Rules for this example ("Dynamics of HIV Infection: A Cellular Automata Approach")

Rule 1: Update of a healthy cell: (a) If it has at least
one infected-A1 neighbor, it becomes infected-A1. (b) If it
has no infected-A1 neighbor but does have at least R (2 < R < 8) infected-A2 neighbors, it becomes infected-A1.
(c) Otherwise it stays healthy.—Rule 1a mimics the spread
of the HIV infection by contact, before the immune system
had developed its specific response against the virus.
Rule 1b represents the fact that infected-A2 cells may, before
dying, contaminate a healthy cell if their concentration
is above some threshold.

Rule 2: An infected-A1 cell becomes infected-A2 after t (t is 10 in this example)
time steps.—An infected-A2 cell is the one against which
the immune response has developed, and hence its ability
to spread the infection is reduced. Here t represents the
time required for the immune system to develop a specific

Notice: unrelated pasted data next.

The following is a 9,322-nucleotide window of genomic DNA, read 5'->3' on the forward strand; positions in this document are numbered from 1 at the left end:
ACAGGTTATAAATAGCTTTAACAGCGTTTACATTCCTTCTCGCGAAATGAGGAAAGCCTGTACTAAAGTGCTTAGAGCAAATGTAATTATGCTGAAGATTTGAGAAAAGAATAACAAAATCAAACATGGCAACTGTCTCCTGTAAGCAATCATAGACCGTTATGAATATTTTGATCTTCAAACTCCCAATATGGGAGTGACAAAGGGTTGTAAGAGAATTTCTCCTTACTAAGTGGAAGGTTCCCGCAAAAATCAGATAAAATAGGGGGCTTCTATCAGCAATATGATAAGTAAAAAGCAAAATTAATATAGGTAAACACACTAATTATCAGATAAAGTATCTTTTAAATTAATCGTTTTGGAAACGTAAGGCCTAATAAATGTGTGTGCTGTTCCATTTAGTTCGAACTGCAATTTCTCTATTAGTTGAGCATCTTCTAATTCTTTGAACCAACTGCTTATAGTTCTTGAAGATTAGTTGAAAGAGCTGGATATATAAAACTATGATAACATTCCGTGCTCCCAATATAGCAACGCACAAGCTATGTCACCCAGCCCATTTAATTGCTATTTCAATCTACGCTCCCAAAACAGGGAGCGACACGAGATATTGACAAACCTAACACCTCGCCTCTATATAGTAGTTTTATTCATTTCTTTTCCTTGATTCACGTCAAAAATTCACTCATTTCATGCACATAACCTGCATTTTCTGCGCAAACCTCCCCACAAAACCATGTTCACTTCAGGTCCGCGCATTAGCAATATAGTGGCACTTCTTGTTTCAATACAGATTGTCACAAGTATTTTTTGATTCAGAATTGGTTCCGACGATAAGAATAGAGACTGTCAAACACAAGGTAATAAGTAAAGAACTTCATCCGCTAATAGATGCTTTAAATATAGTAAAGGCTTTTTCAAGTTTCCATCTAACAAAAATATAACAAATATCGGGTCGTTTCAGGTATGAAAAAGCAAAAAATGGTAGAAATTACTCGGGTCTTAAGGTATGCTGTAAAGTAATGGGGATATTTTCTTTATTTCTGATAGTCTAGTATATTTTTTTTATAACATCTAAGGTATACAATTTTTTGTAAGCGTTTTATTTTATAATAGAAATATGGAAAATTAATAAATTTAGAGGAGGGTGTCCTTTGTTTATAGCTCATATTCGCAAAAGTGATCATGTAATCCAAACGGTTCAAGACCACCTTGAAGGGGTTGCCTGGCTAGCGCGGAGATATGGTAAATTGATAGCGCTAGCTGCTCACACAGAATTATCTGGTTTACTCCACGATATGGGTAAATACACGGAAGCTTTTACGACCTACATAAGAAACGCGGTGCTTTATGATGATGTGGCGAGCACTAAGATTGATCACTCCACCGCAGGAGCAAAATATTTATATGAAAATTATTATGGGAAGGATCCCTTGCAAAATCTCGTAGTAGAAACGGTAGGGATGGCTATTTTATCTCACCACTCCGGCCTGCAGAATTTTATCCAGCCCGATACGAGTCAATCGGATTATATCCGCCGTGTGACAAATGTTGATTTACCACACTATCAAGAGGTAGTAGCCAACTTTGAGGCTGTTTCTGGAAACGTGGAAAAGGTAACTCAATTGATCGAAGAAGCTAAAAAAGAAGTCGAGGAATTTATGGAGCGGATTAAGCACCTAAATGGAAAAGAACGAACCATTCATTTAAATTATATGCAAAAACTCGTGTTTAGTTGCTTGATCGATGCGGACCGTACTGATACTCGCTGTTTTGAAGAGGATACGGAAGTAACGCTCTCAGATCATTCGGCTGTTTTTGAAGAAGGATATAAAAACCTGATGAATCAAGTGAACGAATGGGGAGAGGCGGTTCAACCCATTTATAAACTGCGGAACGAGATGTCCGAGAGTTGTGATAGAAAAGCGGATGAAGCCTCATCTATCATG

response to kill an infected cell. Such a time delay is required
for each infected cell since in our model we view
each new infected cell as carrying a different lineage
(strain) of the virus. This is the way we incorporate the
mutation rate of the virus in our model. When a healthy
cell is infected, the virus uses the cell’s DNA in order to
transcribe its RNA and replicate. During each transcription
an error may occur, producing, on the average, one mutation per generation and hence a new strain of the
virus is produced.

Rule 3: Infected-A2 cells become dead cells.—This rule
simulates the depletion of the infected cells by the immune
response.

Rule 4: (a) Dead cells can be replaced by healthy cells
with probability P_{repl} in the next time step (or remain dead
with probability 1 - P_{repl}). (b) Each new healthy cell introduced
may be replaced by an infected-A1 with probability
P_{infec}.—Rule 4a describes the replenishment of the
depleted cells, mimicking the high ability of the immune
system to recover from the immunosuppression generated
by infection. As a consequence, it will also mimic some
diffusion of the cells in the tissue. Rule 4b simulates the
introduction of new infected cells in the system, either
coming from other compartments of the immune system
or resulting from the activation of the latent infected cells,
as suggested in the literature.